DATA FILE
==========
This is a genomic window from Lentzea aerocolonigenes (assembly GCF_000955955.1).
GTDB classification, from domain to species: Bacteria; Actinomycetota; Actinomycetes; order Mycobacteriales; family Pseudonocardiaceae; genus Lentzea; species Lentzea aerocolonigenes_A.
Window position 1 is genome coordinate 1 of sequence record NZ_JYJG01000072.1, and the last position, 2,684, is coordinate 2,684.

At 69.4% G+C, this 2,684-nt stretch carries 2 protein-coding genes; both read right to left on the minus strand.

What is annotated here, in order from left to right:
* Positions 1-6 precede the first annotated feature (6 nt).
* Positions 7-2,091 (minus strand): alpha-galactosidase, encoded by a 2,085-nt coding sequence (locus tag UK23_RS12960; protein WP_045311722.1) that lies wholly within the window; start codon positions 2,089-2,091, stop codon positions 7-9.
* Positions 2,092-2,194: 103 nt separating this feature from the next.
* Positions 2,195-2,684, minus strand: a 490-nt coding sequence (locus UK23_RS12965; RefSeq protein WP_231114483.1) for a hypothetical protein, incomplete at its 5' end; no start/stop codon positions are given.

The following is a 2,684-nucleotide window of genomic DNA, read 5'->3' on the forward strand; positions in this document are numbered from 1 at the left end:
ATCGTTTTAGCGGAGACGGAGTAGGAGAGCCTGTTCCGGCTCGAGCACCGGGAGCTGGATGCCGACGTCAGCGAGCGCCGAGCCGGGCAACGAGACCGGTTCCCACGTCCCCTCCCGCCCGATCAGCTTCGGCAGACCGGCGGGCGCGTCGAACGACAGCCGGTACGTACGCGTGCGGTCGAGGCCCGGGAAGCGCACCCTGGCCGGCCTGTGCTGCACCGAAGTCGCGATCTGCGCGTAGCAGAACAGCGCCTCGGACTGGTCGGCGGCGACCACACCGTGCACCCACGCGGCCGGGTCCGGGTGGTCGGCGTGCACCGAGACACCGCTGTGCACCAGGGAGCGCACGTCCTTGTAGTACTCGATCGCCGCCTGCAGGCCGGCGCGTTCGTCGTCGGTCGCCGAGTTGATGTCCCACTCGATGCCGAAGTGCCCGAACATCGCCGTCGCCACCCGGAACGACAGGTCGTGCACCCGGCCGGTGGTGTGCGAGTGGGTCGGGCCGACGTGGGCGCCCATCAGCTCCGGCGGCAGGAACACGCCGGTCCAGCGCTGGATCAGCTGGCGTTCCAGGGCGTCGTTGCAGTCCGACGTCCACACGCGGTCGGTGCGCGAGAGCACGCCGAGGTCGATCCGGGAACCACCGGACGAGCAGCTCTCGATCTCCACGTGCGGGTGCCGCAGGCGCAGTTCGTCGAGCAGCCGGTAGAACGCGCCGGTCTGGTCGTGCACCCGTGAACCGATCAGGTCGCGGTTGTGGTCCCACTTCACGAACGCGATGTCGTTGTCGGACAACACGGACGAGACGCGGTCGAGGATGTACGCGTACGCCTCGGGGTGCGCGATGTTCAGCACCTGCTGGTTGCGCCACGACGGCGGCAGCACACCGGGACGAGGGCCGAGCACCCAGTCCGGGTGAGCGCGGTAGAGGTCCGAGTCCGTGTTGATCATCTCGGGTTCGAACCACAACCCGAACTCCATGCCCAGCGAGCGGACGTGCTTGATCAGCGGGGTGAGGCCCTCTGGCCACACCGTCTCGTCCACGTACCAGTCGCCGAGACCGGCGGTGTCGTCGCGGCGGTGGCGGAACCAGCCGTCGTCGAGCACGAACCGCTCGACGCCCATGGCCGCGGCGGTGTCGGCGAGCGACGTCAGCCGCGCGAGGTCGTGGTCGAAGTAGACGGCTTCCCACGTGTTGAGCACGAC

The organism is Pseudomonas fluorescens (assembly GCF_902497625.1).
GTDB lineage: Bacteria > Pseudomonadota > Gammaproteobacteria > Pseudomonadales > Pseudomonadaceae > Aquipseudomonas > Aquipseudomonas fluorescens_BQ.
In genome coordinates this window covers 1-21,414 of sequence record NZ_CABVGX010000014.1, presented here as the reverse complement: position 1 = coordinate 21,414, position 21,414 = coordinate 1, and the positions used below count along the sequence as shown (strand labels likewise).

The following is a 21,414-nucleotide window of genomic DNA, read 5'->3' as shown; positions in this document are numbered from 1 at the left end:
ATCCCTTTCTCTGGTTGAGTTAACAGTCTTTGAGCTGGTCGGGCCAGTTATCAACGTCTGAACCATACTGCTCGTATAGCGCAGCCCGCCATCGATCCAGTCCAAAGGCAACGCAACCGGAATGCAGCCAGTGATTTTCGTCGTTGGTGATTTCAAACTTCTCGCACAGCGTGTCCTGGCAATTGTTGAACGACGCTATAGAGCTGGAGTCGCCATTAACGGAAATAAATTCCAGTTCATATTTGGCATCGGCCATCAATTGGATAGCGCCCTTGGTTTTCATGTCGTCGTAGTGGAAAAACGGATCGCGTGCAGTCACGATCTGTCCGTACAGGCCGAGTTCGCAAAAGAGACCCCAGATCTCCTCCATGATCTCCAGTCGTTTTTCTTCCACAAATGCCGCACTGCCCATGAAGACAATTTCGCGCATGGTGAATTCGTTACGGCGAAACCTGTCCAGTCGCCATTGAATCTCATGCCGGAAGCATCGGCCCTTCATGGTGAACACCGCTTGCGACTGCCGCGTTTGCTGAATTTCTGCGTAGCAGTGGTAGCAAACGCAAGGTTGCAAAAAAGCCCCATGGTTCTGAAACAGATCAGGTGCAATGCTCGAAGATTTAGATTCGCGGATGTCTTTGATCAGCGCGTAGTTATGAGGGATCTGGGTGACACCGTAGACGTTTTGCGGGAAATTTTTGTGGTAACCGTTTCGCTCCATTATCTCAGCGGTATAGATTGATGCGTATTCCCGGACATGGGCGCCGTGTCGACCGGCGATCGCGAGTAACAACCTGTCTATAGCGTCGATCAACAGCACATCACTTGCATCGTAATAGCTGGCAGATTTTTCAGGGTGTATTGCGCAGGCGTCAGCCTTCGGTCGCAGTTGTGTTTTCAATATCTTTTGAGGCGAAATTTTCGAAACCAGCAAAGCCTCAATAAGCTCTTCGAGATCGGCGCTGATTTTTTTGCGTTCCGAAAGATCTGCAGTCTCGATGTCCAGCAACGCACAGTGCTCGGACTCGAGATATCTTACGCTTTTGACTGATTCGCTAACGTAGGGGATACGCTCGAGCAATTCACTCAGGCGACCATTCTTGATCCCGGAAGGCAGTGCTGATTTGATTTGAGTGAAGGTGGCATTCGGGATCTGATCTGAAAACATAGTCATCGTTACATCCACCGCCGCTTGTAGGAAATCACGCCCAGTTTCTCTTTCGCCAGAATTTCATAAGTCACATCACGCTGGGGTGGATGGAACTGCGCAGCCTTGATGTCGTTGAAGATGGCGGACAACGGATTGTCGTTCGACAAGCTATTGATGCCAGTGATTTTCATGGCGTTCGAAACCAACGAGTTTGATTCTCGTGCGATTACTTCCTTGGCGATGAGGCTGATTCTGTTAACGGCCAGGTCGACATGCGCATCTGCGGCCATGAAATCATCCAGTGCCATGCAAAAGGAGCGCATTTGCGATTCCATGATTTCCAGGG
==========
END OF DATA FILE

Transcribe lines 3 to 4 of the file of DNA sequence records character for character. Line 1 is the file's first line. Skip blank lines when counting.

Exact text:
Window position 1 is genome coordinate 1 of sequence record NZ_JYJG01000072.1, and the last position, 2,684, is coordinate 2,684.

At 69.4% G+C, this 2,684-nt stretch carries 2 protein-coding genes; both read right to left on the minus strand.